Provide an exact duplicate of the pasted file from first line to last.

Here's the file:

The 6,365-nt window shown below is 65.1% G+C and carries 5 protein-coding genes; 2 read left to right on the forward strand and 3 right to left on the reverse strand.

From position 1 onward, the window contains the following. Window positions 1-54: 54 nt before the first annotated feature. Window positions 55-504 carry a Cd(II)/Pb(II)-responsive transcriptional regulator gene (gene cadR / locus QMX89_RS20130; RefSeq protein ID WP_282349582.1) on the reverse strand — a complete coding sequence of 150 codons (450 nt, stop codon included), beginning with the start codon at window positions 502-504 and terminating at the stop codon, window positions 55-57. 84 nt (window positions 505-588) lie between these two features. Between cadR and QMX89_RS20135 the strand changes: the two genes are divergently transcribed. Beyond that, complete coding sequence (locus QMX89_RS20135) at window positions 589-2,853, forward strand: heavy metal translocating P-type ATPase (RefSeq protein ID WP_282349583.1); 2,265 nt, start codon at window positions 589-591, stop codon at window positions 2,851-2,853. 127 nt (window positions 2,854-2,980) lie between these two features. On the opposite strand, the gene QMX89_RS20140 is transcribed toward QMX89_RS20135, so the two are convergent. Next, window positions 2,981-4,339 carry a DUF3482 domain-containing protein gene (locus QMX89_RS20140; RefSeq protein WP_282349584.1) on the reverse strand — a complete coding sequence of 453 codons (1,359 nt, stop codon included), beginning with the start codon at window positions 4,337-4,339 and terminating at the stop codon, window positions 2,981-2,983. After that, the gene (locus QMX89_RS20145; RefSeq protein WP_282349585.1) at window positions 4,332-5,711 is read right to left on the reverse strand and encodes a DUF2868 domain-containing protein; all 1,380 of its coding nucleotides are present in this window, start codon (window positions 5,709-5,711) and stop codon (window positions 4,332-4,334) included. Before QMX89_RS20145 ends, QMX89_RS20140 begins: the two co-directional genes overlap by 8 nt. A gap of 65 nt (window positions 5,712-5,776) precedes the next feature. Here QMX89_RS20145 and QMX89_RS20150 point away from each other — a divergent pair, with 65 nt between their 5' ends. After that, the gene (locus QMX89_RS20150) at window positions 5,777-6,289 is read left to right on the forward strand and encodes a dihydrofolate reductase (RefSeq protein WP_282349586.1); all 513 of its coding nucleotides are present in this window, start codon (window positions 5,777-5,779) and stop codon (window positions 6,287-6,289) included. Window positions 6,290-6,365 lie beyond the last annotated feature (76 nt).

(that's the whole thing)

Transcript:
The 6,365-nt window shown below is 65.1% G+C and carries 5 protein-coding genes; 2 read left to right on the forward strand and 3 right to left on the reverse strand.

From position 1 onward, the window contains the following. Window positions 1-54: 54 nt before the first annotated feature. Window positions 55-504 carry a Cd(II)/Pb(II)-responsive transcriptional regulator gene (gene cadR / locus QMX89_RS20130; RefSeq protein ID WP_282349582.1) on the reverse strand — a complete coding sequence of 150 codons (450 nt, stop codon included), beginning with the start codon at window positions 502-504 and terminating at the stop codon, window positions 55-57. 84 nt (window positions 505-588) lie between these two features. Between cadR and QMX89_RS20135 the strand changes: the two genes are divergently transcribed. Beyond that, complete coding sequence (locus QMX89_RS20135) at window positions 589-2,853, forward strand: heavy metal translocating P-type ATPase (RefSeq protein ID WP_282349583.1); 2,265 nt, start codon at window positions 589-591, stop codon at window positions 2,851-2,853. 127 nt (window positions 2,854-2,980) lie between these two features. On the opposite strand, the gene QMX89_RS20140 is transcribed toward QMX89_RS20135, so the two are convergent. Next, window positions 2,981-4,339 carry a DUF3482 domain-containing protein gene (locus QMX89_RS20140; RefSeq protein WP_282349584.1) on the reverse strand — a complete coding sequence of 453 codons (1,359 nt, stop codon included), beginning with the start codon at window positions 4,337-4,339 and terminating at the stop codon, window positions 2,981-2,983. After that, the gene (locus QMX89_RS20145; RefSeq protein WP_282349585.1) at window positions 4,332-5,711 is read right to left on the reverse strand and encodes a DUF2868 domain-containing protein; all 1,380 of its coding nucleotides are present in this window, start codon (window positions 5,709-5,711) and stop codon (window positions 4,332-4,334) included. Before QMX89_RS20145 ends, QMX89_RS20140 begins: the two co-directional genes overlap by 8 nt. A gap of 65 nt (window positions 5,712-5,776) precedes the next feature. Here QMX89_RS20145 and QMX89_RS20150 point away from each other — a divergent pair, with 65 nt between their 5' ends. After that, the gene (locus QMX89_RS20150) at window positions 5,777-6,289 is read left to right on the forward strand and encodes a dihydrofolate reductase (RefSeq protein WP_282349586.1); all 513 of its coding nucleotides are present in this window, start codon (window positions 5,777-5,779) and stop codon (window positions 6,287-6,289) included. Window positions 6,290-6,365 lie beyond the last annotated feature (76 nt).